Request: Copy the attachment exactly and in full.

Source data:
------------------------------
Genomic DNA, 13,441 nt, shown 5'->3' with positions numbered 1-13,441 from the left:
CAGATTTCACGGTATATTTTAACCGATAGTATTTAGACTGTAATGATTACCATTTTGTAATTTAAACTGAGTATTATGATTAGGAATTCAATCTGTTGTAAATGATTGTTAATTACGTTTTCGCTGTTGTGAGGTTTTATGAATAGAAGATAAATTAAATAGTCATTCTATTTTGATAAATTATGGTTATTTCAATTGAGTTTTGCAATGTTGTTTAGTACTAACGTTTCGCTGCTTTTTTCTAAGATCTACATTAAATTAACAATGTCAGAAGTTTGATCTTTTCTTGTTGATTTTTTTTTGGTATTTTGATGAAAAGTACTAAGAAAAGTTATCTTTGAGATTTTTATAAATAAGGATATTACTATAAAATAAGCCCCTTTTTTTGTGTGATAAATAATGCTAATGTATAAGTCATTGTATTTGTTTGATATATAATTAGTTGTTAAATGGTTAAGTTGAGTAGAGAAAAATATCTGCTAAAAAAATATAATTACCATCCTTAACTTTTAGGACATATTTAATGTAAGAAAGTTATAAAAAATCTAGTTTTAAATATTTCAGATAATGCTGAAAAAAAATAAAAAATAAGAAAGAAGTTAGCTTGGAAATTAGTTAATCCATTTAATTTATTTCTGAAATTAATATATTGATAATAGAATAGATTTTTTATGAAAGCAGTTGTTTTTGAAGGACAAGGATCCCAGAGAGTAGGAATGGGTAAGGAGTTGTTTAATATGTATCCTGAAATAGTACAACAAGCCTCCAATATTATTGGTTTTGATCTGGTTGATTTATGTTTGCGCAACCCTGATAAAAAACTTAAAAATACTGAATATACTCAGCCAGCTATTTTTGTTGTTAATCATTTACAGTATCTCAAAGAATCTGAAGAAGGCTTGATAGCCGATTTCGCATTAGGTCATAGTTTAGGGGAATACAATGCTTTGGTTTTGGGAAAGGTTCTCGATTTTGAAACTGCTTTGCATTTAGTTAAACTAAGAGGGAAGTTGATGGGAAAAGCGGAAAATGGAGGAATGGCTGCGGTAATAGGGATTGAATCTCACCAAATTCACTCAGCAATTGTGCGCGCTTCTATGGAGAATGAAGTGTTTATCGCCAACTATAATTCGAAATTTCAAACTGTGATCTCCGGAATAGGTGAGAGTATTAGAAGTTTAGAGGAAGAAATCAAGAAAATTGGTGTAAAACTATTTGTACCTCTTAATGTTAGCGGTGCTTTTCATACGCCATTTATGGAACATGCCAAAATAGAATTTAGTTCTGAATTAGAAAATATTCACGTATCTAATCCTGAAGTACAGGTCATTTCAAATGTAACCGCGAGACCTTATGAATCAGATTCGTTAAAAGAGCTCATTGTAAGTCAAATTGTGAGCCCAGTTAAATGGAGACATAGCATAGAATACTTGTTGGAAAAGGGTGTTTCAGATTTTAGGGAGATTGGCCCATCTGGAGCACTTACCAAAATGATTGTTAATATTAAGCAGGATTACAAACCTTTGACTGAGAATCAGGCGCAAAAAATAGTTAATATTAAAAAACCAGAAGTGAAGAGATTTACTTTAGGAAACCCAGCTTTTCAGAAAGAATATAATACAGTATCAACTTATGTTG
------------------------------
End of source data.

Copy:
Genomic DNA, 13,441 nt, shown 5'->3' with positions numbered 1-13,441 from the left:
CAGATTTCACGGTATATTTTAACCGATAGTATTTAGACTGTAATGATTACCATTTTGTAATTTAAACTGAGTATTATGATTAGGAATTCAATCTGTTGTAAATGATTGTTAATTACGTTTTCGCTGTTGTGAGGTTTTATGAATAGAAGATAAATTAAATAGTCATTCTATTTTGATAAATTATGGTTATTTCAATTGAGTTTTGCAATGTTGTTTAGTACTAACGTTTCGCTGCTTTTTTCTAAGATCTACATTAAATTAACAATGTCAGAAGTTTGATCTTTTCTTGTTGATTTTTTTTTGGTATTTTGATGAAAAGTACTAAGAAAAGTTATCTTTGAGATTTTTATAAATAAGGATATTACTATAAAATAAGCCCCTTTTTTTGTGTGATAAATAATGCTAATGTATAAGTCATTGTATTTGTTTGATATATAATTAGTTGTTAAATGGTTAAGTTGAGTAGAGAAAAATATCTGCTAAAAAAATATAATTACCATCCTTAACTTTTAGGACATATTTAATGTAAGAAAGTTATAAAAAATCTAGTTTTAAATATTTCAGATAATGCTGAAAAAAAATAAAAAATAAGAAAGAAGTTAGCTTGGAAATTAGTTAATCCATTTAATTTATTTCTGAAATTAATATATTGATAATAGAATAGATTTTTTATGAAAGCAGTTGTTTTTGAAGGACAAGGATCCCAGAGAGTAGGAATGGGTAAGGAGTTGTTTAATATGTATCCTGAAATAGTACAACAAGCCTCCAATATTATTGGTTTTGATCTGGTTGATTTATGTTTGCGCAACCCTGATAAAAAACTTAAAAATACTGAATATACTCAGCCAGCTATTTTTGTTGTTAATCATTTACAGTATCTCAAAGAATCTGAAGAAGGCTTGATAGCCGATTTCGCATTAGGTCATAGTTTAGGGGAATACAATGCTTTGGTTTTGGGAAAGGTTCTCGATTTTGAAACTGCTTTGCATTTAGTTAAACTAAGAGGGAAGTTGATGGGAAAAGCGGAAAATGGAGGAATGGCTGCGGTAATAGGGATTGAATCTCACCAAATTCACTCAGCAATTGTGCGCGCTTCTATGGAGAATGAAGTGTTTATCGCCAACTATAATTCGAAATTTCAAACTGTGATCTCCGGAATAGGTGAGAGTATTAGAAGTTTAGAGGAAGAAATCAAGAAAATTGGTGTAAAACTATTTGTACCTCTTAATGTTAGCGGTGCTTTTCATACGCCATTTATGGAACATGCCAAAATAGAATTTAGTTCTGAATTAGAAAATATTCACGTATCTAATCCTGAAGTACAGGTCATTTCAAATGTAACCGCGAGACCTTATGAATCAGATTCGTTAAAAGAGCTCATTGTAAGTCAAATTGTGAGCCCAGTTAAATGGAGACATAGCATAGAATACTTGTTGGAAAAGGGTGTTTCAGATTTTAGGGAGATTGGCCCATCTGGAGCACTTACCAAAATGATTGTTAATATTAAGCAGGATTACAAACCTTTGACTGAGAATCAGGCGCAAAAAATAGTTAATATTAAAAAACCAGAAGTGAAGAGATTTACTTTAGGAAACCCAGCTTTTCAGAAAGAATATAATACAGTATCAACTTATGTTG